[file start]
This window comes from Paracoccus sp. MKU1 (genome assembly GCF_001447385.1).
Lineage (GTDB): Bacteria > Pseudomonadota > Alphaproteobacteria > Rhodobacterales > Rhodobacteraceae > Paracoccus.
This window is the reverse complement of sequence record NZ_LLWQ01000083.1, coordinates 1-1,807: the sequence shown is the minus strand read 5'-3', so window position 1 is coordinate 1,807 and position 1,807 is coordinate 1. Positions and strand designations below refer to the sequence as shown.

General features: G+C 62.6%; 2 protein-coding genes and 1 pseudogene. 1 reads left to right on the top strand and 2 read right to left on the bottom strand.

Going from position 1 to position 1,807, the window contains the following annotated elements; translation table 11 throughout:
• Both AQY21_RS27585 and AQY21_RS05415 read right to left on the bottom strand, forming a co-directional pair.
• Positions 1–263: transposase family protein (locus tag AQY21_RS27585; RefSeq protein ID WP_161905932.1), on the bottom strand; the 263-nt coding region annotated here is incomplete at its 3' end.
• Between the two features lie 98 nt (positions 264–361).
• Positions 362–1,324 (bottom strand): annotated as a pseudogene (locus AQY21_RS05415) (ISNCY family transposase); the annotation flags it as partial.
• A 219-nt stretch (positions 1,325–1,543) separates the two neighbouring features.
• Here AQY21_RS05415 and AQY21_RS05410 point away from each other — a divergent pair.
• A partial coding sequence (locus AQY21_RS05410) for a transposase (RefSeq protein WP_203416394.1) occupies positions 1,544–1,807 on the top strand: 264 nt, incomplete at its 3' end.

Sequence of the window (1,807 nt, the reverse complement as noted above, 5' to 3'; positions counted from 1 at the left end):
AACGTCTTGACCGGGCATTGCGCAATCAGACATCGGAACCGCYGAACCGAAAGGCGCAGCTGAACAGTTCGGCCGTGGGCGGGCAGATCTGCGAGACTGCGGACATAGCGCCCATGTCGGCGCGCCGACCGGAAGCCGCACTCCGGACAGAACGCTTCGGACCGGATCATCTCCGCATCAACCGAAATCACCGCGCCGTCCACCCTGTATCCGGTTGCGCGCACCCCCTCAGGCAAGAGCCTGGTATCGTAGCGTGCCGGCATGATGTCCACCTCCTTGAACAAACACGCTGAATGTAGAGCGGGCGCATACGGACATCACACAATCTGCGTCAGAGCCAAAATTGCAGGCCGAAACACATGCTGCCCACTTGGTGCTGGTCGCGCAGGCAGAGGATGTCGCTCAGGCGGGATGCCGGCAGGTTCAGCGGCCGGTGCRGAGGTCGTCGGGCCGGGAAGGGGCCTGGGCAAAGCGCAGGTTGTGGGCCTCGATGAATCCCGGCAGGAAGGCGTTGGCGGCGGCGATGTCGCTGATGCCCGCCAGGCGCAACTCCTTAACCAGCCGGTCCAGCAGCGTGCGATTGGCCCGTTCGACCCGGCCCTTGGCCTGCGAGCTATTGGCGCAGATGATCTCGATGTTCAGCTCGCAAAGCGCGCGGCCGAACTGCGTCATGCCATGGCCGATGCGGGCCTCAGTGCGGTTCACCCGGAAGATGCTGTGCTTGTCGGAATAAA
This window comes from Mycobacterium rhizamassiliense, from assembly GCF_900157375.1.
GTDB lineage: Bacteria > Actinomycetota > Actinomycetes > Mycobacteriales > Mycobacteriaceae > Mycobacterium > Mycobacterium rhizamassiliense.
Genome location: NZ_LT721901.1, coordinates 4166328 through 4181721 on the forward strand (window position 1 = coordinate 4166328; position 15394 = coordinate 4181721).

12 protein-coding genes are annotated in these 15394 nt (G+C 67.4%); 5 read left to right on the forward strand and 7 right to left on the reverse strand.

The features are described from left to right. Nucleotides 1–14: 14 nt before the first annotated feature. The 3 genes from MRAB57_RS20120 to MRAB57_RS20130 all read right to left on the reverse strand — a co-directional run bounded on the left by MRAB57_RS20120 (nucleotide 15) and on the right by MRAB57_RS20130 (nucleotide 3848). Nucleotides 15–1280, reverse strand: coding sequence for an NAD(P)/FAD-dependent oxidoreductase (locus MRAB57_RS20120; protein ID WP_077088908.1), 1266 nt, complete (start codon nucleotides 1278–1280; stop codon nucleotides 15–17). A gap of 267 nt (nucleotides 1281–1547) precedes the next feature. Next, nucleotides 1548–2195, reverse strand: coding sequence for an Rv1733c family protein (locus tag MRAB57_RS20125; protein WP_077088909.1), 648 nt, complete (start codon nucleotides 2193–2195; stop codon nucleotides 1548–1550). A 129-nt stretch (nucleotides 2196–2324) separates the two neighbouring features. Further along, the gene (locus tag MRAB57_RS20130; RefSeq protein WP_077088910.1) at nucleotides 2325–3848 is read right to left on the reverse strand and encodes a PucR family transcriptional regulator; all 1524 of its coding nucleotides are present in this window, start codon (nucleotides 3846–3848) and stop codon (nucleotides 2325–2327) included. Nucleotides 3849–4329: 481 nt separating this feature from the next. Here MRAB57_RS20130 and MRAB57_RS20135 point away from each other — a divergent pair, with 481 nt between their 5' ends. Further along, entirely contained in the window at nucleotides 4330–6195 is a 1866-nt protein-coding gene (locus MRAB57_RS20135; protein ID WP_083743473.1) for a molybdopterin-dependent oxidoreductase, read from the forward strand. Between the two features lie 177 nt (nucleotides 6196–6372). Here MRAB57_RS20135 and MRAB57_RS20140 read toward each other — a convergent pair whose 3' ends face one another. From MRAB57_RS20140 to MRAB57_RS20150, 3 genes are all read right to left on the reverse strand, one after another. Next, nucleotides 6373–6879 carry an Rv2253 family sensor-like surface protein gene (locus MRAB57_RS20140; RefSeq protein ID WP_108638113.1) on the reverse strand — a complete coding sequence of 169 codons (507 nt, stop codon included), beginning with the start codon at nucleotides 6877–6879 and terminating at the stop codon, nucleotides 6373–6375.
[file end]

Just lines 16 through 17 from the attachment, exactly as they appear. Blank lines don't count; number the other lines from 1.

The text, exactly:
GTDB lineage: Bacteria > Actinomycetota > Actinomycetes > Mycobacteriales > Mycobacteriaceae > Mycobacterium > Mycobacterium rhizamassiliense.
Genome location: NZ_LT721901.1, coordinates 4166328 through 4181721 on the forward strand (window position 1 = coordinate 4166328; position 15394 = coordinate 4181721).